I tilted over until it becomes horizon is a group exhibition that begins with mumbling if we start at the end. Time and tense already mixed up in the grammar of this title—tilted signaling the past and becomes nodding to the future—I read this collection of works from the present and starting from the back. The concept of the title is a slow leaning I that dips in one direction until it buoys up and tilts to the next, the singular I never standing up straight for long and always in relation to a sprawling and collective horizon. This horizon, a compass of queer elders, kin across human and non-human life, and histories that remain within us, is off in the future—not yet a resting place. The I, not fallen but rather angled, brings in the drift.
The mumble, partially understandable, perhaps completely inaudible depending on where I might be in the gallery, is an indication of the material opacity and illegibility that weaves in and out of this drift assembled by friends and peers Ohan Breiding, Joshua AM Ross, EJ Hill, Abigail Raphael Collins, and dean erdmann. With the help of Director Anna Ialeggio, the works are installed in the String Room Gallery at Wells College in Aurora, NY. In contrast to the mumble, it is a well-lit, white-walled space with windows looking out onto the campus. Yet, natural light is refracted by erdmann’s window vinyls, ‘To Whom It May Concern, dean, after Catherine, after’, casting back dear dedications from queer texts that remain anonymous. Inspired by Catherine Lord’s project at the ONE Archives ten years ago, erdmann takes up the work of queers across generations and illuminates it. One reads, “For my comrades, my light,” just as the sun lands on Collins’s video at different times of day. The video, ‘Dancing with Dead Dykes: Arzner’, homes in on queer filmmaker Dorothy Arzner, who invented the first boom microphone as the industry transitioned from silent film to recording image and sound together.
Queer communal filmmaking skips through time in this video beginning with the 1930s, when Arzner surreptitiously kept her screenwriter on set to make last-minute changes without waiting for industry approval and without doubt received feedback from her partner, to 2022, when collaboration is brought to the fore. In one instance, video of Collins’s mouth are overlaid with Joan Lubin’s voice (who authored both Collins’s video script and the exhibition text), mismatching not only sound but also individualized utterance. erdmann also appears beside Lubin, somewhere between a fishing pole and string of audio cable, the first boom. A whisper and a mumble break up the intelligibility of authorship and beget attentiveness—a “listening to images” that recalls Tina Campt’s Black feminist theory and method for approaching the archive. Collins tells me that during this transition in film, the audience was shocked to hear the silent era actress Clara Bow’s voice alongside her image, for it was the same voice they had imagined all along.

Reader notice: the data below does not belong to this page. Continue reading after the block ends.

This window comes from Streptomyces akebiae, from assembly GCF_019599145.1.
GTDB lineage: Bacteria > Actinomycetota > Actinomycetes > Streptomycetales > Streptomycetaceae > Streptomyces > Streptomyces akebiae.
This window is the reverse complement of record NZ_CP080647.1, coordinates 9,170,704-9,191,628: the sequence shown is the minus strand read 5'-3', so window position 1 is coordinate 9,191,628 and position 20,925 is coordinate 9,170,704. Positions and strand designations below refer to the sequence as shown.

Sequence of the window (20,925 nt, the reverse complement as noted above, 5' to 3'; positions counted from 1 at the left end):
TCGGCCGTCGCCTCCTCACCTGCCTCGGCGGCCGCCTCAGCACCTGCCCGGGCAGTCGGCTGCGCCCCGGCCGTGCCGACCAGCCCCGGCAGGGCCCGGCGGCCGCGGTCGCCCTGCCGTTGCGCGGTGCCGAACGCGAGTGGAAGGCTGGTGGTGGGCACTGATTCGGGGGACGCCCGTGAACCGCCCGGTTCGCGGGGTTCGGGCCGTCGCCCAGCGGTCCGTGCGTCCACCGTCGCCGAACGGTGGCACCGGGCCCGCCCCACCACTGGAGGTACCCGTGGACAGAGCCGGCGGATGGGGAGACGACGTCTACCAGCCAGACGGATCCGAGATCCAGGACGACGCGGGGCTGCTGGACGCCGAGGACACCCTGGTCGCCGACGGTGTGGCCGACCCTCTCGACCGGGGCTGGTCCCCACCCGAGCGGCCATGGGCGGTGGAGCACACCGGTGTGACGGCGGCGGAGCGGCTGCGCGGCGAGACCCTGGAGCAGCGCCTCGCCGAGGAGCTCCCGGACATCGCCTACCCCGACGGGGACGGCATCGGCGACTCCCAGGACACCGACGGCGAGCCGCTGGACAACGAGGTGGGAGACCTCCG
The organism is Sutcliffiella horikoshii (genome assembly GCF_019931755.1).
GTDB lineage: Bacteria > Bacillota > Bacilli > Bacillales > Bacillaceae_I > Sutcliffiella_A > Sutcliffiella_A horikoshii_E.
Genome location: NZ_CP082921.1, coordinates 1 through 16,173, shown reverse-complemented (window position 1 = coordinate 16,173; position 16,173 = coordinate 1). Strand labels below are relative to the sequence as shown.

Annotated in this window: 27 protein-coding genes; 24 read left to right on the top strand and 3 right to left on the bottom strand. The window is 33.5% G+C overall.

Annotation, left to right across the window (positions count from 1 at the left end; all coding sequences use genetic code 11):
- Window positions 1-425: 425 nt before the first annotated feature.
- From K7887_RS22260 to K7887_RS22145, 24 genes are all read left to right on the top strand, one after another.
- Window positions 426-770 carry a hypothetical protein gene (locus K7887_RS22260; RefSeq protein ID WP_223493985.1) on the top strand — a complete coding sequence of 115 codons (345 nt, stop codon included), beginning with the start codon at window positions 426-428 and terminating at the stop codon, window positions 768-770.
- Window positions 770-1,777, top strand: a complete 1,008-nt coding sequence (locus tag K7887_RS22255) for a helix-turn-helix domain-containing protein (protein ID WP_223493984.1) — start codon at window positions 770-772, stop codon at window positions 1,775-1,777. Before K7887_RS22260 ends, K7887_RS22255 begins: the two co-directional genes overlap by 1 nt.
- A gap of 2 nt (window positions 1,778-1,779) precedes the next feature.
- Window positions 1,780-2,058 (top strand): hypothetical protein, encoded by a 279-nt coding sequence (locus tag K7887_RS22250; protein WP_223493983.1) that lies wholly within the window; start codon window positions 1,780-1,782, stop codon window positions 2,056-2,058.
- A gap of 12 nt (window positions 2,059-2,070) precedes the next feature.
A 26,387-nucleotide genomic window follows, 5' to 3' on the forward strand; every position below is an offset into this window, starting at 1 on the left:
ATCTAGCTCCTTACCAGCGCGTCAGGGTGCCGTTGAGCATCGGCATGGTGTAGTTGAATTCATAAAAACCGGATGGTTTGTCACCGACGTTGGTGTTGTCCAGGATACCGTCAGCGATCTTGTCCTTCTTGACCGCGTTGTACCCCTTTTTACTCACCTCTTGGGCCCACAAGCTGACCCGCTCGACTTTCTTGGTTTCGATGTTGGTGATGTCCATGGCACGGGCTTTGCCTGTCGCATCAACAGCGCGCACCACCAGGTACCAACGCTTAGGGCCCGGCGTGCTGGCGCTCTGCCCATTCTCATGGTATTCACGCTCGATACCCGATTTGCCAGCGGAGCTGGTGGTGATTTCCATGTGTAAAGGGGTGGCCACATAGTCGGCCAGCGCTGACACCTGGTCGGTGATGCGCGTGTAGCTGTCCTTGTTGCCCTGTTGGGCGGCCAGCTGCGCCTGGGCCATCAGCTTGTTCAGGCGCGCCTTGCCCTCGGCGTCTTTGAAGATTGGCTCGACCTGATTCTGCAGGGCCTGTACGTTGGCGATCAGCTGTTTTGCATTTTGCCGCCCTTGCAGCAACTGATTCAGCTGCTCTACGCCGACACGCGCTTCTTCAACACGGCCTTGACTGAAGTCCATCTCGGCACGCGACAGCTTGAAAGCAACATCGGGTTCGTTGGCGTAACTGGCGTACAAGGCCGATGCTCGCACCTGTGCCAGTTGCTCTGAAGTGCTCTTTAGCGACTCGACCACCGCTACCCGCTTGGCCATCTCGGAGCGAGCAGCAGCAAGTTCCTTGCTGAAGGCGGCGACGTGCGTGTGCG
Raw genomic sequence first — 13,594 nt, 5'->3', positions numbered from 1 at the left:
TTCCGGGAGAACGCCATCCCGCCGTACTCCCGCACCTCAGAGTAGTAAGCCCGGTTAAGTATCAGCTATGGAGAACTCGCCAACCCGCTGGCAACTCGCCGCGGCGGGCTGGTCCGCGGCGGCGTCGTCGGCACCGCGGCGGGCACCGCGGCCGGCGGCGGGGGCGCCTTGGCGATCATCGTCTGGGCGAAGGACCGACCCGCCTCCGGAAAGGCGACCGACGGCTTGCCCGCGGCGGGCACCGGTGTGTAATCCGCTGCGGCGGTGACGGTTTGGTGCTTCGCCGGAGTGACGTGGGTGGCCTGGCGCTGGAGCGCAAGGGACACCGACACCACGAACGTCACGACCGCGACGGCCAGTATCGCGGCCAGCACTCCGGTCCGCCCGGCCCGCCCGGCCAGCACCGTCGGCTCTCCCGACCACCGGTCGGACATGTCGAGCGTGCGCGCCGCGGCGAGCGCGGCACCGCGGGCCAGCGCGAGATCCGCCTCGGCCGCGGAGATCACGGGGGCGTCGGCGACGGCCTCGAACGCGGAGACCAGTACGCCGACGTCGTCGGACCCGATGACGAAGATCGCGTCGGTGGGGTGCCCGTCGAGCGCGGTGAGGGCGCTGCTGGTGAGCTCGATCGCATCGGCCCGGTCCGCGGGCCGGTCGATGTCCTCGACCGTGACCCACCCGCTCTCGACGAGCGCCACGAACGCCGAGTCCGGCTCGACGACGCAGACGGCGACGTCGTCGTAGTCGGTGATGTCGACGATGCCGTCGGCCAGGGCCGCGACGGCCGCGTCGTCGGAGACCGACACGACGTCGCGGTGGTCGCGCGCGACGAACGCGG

A mumble moves, but not necessarily in a way that is easy to comprehend. Words fade in and out, sound is mixed with language, and micro-movements of the mouth make only barely visible the workings of the tongue and voice. A silent film, or a barely-audible one, gives us the chance to fabricate sound immaterially. Time slows down or speeds up in the mumble, or sounds like language in reverse. This same velocity is at play in the wind-struck works of colored pencil and graphite on paper by Joshua AM Ross. At only a few inches larger than notebook paper, these images pack a whole volume of world in each, complete with billowing clouds, feverish willows, stark contrasting shadows, and thick ribbons of fabric. Weaving in and out of these colored pencil environments are dancing figures with long, outstretching limbs and fingers drawn with a 10B graphite pencil Ross layered himself, one of the softest and darkest grades of its kind. ‘Infinitesimal’ and ‘This way’ showcase the difference in density between these materials, but ‘Porosity’ blurs the graphite with its counterpart, enveloping the body in what looks like dark blue waves of aerated water.